Zebunessa Begum

Thu Dec 16 2021 05:00:00 GMT+0000 (Coordinated Universal Time)

44546Zsa

It was eerily quiet that morning. I entered the kitchen to make cha for my husband and myself after returning from my neighbor’s house. I often hid with my Urdu-speaking neighbor out of fear of being abducted. As I was pouring the cha, I heard a loud cry. I dropped the cup and ran to the living room, where my husband had rounded up our four kids to flee. But, as soon as we opened our backdoor to leave, I heard a familiar tune, ‘Joy Bangla, Banglar joy.’ We walked to the front of the house and were stunned. Young children were running through the streets with our nation’s flag flying like a cape on their backs. Our neighbors and friends had tears streaming down their faces, proudly shouting “Joy Bangla!” The local mishti-ala (sweets shop owner) was distributing boxes of mishti to each household, and everyone was feeding each other sweets and crying. My husband turned to me, and I could see tears forming in his eyes as he said, “Jolly, desh shadin hoyche.”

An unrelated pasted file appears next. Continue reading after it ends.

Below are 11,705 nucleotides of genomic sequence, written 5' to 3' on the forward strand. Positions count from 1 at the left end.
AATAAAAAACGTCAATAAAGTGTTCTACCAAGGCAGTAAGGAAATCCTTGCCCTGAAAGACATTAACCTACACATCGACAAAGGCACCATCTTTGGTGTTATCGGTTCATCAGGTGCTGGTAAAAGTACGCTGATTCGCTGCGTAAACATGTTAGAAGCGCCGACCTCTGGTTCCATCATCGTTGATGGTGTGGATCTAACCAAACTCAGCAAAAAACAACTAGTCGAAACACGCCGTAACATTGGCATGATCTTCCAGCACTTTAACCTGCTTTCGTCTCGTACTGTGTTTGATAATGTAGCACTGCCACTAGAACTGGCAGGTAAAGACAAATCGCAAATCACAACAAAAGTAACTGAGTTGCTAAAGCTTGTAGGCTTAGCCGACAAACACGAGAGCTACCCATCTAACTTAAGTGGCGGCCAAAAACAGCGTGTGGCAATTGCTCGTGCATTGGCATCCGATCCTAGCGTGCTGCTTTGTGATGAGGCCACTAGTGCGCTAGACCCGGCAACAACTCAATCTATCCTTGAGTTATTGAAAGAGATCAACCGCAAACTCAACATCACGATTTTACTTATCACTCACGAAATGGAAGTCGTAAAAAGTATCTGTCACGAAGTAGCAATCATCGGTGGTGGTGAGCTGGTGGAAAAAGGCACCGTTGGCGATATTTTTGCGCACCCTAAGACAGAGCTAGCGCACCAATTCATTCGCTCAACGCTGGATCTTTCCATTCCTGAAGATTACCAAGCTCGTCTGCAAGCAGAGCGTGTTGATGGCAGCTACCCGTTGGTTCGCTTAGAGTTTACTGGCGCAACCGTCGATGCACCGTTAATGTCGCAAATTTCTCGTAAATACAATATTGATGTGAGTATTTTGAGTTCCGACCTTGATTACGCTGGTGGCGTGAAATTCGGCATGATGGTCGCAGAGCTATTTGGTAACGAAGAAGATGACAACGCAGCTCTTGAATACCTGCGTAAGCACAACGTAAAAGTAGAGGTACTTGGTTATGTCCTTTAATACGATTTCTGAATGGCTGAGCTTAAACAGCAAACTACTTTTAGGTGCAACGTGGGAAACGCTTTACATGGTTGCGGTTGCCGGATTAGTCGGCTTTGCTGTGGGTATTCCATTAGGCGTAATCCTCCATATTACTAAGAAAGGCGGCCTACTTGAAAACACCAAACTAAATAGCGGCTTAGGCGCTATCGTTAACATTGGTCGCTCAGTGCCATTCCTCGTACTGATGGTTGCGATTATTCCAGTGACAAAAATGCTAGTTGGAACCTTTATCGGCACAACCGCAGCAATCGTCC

I grabbed my saree’s achol to wipe my wet face. Before the cloth reached my face, I burst into tears. We could finally stay in our home without having to leave in the middle of the night to cross the river before the army marched through our neighborhood. I would not have to seek refuge in others’ homes away from my family to save myself from abduction and rape. We could walk down the road without having to present an ID card or face interrogation. I would have students to teach because their parents would once again allow them to attend school. The lanterns could be placed back into the closets, as we would not have to pretend that we were not at home. We would not have run into the trenches in the school fields when we heard the planes. Our favorite landmarks wouldn’t be burned down. Friends and neighbors would not have to flee or suddenly disappear because of their religion. I could finally speak in my mother language. We would not have to live in constant fear of being killed. My husband and I knew that life may not be the same or easier. But so what? Shukr Allah, we were alive.